1. Types of vehicles that need lights on top
According to the Electronic Code of Federal Regulations (e-CFR) of the US government, any vehicle 80 inches wide and onward must have 3 little lamps mounted at a place “as high as practicable” to inform other travelers of an oncoming wide vehicle. These lights are called Front Identification Lamps.
Depending on the width of the vehicle, different number of lamps are required to fit its actual size. Usually, big trucks with large width are required to install at least 2 more Front Clearance Lamps, adding up to a total number of 5 lamps on their roofs.
Some trucks even add extra lights on rear roof bar
So, how is the actual width of these vehicles calculated?
Extract from Federal Regulations defines it as below:
“nominal design dimension of the widest part of the vehicle, exclusive of signal lamps, marker lamps, outside rearview mirrors, flexible fender extensions, mud flaps, and outside door handles determined with doors and windows closed, and the wheels in the straight-ahead position. Running boards may also be excluded from the determination of overall width if they do not extend beyond the width as determined by the other items excluded by this definition.”
Thanks to this definition, which excludes mirrors and fender flares, such seemingly big boys, such as Rolls-Royce Cullinan, do not need to wear those awkward lamps.
2. Purposes of “wide-load” lamps on truck roofs
There are 2 main reasons for these identification lamps on big vehicles.
- First, it informs other cars of the presence of a large vehicle on the road, thus alerting them in time to take cautionary maneuvers. That’s why the lights must be installed as high as possible so that oncoming vehicles from afar can see them. It’s also important that travelers can see these lights in their rearview mirrors in case the truck is traveling behind in the same lane. They should be aware that they are about to be passed by a big vehicle.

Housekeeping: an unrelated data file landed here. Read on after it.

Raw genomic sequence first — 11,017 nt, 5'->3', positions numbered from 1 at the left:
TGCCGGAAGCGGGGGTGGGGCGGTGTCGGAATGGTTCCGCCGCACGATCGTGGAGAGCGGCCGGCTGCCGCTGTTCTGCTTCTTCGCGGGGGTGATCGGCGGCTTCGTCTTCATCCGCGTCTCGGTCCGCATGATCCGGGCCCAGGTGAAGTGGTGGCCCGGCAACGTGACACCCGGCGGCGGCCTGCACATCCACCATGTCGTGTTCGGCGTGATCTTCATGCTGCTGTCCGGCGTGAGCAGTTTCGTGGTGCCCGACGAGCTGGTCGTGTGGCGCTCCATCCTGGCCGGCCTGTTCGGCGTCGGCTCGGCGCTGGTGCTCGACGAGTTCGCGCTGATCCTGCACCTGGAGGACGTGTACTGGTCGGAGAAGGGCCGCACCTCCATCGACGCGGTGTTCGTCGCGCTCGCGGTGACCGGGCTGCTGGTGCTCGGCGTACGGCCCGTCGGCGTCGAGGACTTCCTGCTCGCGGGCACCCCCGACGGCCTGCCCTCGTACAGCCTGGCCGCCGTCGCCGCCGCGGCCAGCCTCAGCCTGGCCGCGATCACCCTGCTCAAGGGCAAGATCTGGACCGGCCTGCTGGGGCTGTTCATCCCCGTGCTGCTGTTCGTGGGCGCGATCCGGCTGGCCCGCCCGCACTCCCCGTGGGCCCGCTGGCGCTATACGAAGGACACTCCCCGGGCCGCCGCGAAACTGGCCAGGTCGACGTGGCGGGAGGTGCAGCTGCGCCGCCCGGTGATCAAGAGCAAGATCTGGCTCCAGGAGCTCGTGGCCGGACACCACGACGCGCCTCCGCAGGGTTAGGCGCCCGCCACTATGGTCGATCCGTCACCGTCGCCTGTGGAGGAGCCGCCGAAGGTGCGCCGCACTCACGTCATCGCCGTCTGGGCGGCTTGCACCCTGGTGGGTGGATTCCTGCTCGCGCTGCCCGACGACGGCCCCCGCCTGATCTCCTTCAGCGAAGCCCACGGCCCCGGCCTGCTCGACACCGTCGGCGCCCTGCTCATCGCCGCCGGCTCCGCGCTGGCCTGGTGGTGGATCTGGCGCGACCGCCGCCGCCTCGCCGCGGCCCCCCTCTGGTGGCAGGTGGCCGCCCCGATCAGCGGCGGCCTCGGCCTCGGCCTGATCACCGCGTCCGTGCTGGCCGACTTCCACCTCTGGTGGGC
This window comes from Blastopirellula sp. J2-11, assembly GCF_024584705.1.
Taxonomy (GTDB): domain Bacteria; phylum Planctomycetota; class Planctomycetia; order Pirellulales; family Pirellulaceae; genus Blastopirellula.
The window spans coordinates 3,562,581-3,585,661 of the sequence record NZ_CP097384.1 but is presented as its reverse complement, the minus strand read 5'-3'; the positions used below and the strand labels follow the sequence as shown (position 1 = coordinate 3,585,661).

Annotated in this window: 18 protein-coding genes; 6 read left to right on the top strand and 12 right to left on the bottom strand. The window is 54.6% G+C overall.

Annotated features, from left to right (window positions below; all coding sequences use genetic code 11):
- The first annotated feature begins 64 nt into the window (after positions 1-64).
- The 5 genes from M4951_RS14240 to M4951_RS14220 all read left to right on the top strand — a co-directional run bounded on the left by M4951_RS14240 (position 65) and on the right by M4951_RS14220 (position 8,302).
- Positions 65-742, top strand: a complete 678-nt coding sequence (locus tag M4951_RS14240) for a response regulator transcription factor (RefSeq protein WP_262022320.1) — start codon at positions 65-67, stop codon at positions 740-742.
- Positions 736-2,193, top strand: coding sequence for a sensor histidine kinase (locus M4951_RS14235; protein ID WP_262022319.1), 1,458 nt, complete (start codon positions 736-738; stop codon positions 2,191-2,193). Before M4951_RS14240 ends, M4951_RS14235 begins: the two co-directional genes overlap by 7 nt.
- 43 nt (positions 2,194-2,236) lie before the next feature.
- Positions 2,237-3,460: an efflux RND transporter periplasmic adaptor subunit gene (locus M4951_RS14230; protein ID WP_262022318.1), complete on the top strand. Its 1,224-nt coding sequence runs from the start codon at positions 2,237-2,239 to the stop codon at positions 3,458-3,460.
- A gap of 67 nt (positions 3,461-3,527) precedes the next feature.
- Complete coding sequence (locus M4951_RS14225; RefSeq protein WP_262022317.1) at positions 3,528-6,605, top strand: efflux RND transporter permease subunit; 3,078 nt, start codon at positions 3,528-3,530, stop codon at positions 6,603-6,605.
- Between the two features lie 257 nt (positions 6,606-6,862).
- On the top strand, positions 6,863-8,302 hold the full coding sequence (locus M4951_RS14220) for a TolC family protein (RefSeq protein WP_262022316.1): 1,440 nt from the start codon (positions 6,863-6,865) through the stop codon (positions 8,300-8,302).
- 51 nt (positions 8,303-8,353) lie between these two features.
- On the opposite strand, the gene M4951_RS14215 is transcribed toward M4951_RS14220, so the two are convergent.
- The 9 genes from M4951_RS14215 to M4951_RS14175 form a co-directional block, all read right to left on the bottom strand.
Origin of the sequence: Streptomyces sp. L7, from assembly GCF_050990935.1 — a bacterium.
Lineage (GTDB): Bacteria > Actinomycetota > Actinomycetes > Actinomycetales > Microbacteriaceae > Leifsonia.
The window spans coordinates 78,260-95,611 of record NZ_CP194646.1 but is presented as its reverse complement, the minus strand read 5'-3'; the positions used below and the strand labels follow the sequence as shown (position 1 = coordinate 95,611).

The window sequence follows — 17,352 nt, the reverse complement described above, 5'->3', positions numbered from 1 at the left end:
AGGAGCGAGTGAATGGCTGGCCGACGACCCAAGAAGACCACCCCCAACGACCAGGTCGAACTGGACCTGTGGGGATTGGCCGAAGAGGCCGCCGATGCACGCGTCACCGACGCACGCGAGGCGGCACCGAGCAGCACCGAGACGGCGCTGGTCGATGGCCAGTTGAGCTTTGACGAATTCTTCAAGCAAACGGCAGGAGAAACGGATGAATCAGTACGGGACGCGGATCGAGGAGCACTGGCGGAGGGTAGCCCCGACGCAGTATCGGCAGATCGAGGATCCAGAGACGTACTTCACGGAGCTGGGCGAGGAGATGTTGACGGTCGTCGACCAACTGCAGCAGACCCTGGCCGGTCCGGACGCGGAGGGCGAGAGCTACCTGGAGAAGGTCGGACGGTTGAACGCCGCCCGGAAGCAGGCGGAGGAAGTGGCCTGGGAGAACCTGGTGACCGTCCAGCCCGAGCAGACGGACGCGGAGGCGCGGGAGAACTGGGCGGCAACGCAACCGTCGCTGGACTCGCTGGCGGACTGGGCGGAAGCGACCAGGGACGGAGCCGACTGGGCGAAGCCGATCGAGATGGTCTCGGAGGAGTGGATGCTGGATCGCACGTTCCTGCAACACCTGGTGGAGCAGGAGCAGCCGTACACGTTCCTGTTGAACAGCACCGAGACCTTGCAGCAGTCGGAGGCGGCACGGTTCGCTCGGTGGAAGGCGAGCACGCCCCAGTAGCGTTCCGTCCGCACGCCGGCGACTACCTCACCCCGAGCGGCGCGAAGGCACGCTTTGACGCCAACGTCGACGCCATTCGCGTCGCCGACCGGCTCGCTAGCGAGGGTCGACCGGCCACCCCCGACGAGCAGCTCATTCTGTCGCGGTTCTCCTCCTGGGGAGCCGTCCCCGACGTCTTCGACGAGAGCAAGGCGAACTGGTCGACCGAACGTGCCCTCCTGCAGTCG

With these lamps, people can spot a big truck from far away
- Second, the lamp chain serves as a measurement in dock-like areas to spotters. When a truck is maneuvering around, observers can estimate whether it can fit through an opening or overhead clearance, thereby providing support accordingly.
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3. An interesting case of Identification lamps
To cement your understanding of these wide-load lamps on big vehicles, we cite here an interesting example – the Ford Raptor.
Though the Raptor has none of its business around dock-like areas, this vehicle must install 3 little lamps for identification given its 86.3-inch width. However, instead of having those lights mounted on its roof, the truck sets them right above its grille. And the government is totally okay with that, how?
If you refer back to the regulations, the law just states “as high as practicable” but does not specify exact locations. Ford is quick-witted, so they place the lamps at a height they consider most practicable right from the very first generation of Raptor.
Three identification lamps are added in harmony with the overall frontal design
Now, the design has become a unique trademark for the line-up while still conforming to traffic rules.
With all the information mentioned above, Naijauto hopes you have fully understood why trucks have little lights on their roofs. Generally, vehicles of 80 inches width and wider need these lights to indicate their large presence on road. The row of lights placed in front is to highlight how wide the vehicle is, all for the sake of travelers’ safety.